Meeting COSHH regulations

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Kelly Friel, digital product manager with Zoro, a supplier of tools and personal protective equipment, shares her insight on what you need to do to meet COSHH regulations during crash test and inspection work.

While it’s an exciting sector for car enthusiasts, the automotive testing industry can sometimes be a hazardous field of work. In fact, during crash testing and inspections, technicians in the industry risk exposure to harmful gases, dust, chemicals and dangerous particulate matter, all of which have the potential to cause serious respiratory and skin problems. So, it’s essential that employers minimize the risk of exposure with the right protective gear.

What are your obligations according to the regulations? Here’s what you’ll need to do to make sure that both you and your employees are given adequate protection on the job. Just read on to learn everything you need to know.

What is COSHH and what are your legal duties?
COSHH is a set of laws that dictate the responsibility of employers to protect their staff from dangerous or toxic substances and by-products. A dangerous substance is defined as anything that could potentially cause harm, including the following:

• Vapors, gases and sprays.
• Fumes including those from exhausts.
• Corrosive chemicals and those that cause skin damage or irritation, such as battery acids, or air conditioning refrigerant liquid or gas.
• Dust and other small particulate matter that could be inadvertently inhaled.
• Explosive or flammable materials like petrol.

During crash testing, vehicle inspections and other automotive testing work, chemicals and other dangerous substances used in the construction of cars can become disturbed. Once released, these substances have the potential to be extremely hazardous to those exposed to them. That’s why all employers have a duty to provide suitable protective equipment, including skin, eye and lung protection, during high-risk work.

Making a COSHH risk assessment
Automotive testing involves a number of different processes, and each stage has its own unique risks. That’s why you need to undertake a thorough COSHH assessment, which will help you to establish what hazardous substances your staff could potentially come into contact with during test and inspection work.

You’ll need to detail who could be harmed, and how it might happen: you can find out more about the process on the Health and Safety Executive (HSE) website www.hse.gov.uk/coshh/. Once you’ve undertaken the assessment in full, you’ll have a better understanding of the kind of risks you need to be planning for.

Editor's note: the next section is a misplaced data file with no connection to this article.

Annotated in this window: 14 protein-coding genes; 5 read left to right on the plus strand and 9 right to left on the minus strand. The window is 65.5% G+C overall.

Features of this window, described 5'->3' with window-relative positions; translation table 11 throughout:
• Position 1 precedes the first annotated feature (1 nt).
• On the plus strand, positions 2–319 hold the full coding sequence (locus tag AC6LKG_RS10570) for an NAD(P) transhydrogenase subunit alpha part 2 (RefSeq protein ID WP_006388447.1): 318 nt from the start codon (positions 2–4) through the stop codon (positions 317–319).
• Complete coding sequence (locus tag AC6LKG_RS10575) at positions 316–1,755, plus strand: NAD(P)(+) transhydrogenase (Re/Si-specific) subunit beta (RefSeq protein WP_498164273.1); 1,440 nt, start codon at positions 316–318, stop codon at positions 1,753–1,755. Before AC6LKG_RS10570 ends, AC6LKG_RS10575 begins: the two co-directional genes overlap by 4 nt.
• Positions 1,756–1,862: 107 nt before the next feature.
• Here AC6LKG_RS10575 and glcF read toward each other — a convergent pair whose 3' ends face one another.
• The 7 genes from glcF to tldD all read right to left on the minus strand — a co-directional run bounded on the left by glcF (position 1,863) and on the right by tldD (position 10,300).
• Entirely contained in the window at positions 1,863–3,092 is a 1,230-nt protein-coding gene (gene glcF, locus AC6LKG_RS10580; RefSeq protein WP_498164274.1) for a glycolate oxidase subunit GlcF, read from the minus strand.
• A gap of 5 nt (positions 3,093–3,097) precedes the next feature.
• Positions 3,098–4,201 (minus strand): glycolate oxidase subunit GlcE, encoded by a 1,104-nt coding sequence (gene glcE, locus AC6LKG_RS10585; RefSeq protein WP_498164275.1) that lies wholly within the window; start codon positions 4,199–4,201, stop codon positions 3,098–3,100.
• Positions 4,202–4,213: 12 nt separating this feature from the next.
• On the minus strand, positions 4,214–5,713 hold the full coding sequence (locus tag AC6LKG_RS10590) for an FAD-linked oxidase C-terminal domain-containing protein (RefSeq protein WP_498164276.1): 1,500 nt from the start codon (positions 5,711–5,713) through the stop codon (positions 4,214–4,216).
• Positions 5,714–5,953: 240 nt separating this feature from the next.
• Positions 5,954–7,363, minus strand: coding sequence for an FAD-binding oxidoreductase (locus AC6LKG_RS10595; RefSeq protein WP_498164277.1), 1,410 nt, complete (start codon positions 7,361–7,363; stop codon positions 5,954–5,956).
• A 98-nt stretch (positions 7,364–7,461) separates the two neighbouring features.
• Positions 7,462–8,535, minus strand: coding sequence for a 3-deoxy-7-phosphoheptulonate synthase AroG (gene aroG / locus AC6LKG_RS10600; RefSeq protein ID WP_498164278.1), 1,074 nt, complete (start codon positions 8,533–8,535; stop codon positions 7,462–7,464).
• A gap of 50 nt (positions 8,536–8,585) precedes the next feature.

Which PPE do you need?
During car testing and inspection work, damaged vehicles can release potentially harmful liquids, gases and particulate matter. As car crash testing processes can be so unpredictable, you’ll need to plan ahead for different scenarios. For instance, are the correct controls in place to prevent an explosion? Will workers on site have access to respiratory masks in the event that fumes, acids or dusts are released? Do workers have sufficient eye protection to guard again eye damage caused by particulate matter?

While sounds aren’t technically classed as a hazardous substance, they can still present a serious health risk if adequate PPE isn’t provided. Close proximity to loud engines, air bags inflating, loud noises on impact during collisions, and other sounds have the potential to cause lasting damage, including hearing loss and tinnitus. So, employers must provide effective hearing protection during potentially loud work.

Those who work in the automotive testing industry have access to a range of exciting technologies but, to do their jobs safely and effectively, they need to be equipped with the correct PPE. This guide should help you to make informed decisions about which PPE is needed during the car testing process.

To find out more head to the Zoro website.

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About Author

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Rachel's career in journalism began around five years ago when she started working for UKi Media & Events, having recently graduated from Coventry University where she studied the subject. Her favourite aspect of the job is interviewing industry experts, including researchers, scientists, engineers and technicians, and learning more about the groundbreaking technologies and innovations that are shaping the future of the automotive and tire industries.

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